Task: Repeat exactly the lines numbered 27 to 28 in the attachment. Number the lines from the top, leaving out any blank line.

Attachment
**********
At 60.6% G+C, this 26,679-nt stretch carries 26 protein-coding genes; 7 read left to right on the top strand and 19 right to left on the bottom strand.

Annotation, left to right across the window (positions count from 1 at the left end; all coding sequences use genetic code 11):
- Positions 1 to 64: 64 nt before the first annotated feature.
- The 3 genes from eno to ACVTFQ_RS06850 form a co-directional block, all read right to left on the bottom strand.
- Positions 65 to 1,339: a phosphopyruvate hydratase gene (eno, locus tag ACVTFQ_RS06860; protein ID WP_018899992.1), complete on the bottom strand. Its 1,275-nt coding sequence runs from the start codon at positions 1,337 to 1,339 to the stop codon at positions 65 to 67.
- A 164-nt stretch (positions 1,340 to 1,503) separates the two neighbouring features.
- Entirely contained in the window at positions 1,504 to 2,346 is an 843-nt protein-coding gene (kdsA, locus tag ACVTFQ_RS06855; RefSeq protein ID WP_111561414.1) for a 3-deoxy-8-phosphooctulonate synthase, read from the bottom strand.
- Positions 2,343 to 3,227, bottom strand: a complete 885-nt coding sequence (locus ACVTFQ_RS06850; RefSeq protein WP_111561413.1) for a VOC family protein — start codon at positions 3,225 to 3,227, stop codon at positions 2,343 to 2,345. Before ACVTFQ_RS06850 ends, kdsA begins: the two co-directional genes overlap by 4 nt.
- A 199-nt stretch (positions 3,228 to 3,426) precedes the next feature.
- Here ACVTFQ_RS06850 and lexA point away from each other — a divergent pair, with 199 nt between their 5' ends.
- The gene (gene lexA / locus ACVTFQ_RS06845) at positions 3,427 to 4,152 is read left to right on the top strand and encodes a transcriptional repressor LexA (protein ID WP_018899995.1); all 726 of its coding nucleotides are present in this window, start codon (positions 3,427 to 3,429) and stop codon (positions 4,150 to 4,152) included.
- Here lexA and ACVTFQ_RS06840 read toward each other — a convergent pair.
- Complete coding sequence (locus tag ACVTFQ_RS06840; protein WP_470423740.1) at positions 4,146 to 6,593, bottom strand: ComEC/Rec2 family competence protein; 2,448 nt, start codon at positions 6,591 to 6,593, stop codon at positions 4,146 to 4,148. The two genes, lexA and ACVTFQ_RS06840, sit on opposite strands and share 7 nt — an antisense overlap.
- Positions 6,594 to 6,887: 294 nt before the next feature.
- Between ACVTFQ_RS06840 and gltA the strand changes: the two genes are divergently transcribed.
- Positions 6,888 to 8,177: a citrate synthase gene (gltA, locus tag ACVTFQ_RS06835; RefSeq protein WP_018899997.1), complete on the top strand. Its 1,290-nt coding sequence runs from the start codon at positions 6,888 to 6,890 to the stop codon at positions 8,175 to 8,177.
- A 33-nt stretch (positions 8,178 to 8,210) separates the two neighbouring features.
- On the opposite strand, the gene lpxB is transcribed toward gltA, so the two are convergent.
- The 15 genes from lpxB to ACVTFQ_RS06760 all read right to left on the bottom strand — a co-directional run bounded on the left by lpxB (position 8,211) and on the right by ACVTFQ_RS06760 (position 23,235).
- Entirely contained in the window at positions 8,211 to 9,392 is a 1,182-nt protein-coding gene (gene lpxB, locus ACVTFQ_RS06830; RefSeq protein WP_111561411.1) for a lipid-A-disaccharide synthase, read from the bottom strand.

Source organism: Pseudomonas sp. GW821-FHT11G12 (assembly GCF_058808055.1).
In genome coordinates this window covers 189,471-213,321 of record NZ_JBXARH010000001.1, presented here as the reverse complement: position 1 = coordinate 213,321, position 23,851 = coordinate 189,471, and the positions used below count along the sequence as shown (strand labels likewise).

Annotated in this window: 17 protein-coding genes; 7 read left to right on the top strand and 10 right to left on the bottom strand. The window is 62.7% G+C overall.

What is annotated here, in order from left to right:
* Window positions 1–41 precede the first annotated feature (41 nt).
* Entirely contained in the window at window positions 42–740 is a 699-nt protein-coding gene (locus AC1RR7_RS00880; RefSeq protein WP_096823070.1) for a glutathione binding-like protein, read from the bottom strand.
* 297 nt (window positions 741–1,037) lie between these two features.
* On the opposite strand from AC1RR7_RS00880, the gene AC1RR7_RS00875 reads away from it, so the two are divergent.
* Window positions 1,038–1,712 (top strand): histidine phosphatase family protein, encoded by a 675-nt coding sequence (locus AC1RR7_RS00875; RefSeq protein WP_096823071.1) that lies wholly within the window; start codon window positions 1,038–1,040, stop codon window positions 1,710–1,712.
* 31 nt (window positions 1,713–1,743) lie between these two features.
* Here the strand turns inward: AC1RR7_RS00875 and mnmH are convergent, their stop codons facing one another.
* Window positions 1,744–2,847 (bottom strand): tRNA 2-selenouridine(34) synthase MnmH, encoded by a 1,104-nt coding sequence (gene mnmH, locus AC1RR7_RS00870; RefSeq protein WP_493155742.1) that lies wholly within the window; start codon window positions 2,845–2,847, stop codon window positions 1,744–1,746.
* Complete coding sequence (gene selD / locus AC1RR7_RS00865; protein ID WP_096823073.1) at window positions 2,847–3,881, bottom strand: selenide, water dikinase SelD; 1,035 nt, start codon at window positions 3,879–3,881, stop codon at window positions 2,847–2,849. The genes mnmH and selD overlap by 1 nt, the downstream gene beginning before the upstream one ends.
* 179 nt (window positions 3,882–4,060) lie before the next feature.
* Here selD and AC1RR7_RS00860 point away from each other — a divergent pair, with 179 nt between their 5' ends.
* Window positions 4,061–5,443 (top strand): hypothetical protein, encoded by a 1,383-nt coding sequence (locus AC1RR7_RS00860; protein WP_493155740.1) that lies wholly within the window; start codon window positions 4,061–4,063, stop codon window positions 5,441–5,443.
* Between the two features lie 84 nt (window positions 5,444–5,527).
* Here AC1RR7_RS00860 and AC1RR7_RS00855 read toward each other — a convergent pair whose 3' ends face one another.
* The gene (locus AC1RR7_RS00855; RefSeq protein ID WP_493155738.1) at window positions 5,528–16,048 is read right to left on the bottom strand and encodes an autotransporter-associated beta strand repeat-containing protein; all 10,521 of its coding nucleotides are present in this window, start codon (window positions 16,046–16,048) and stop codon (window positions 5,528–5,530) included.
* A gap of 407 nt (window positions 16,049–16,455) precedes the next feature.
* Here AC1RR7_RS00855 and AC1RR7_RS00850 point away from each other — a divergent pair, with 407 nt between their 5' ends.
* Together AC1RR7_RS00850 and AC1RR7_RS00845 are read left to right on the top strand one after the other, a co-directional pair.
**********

* 297 nt (window positions 741–1,037) lie between these two features.
* On the opposite strand from AC1RR7_RS00880, the gene AC1RR7_RS00875 reads away from it, so the two are divergent.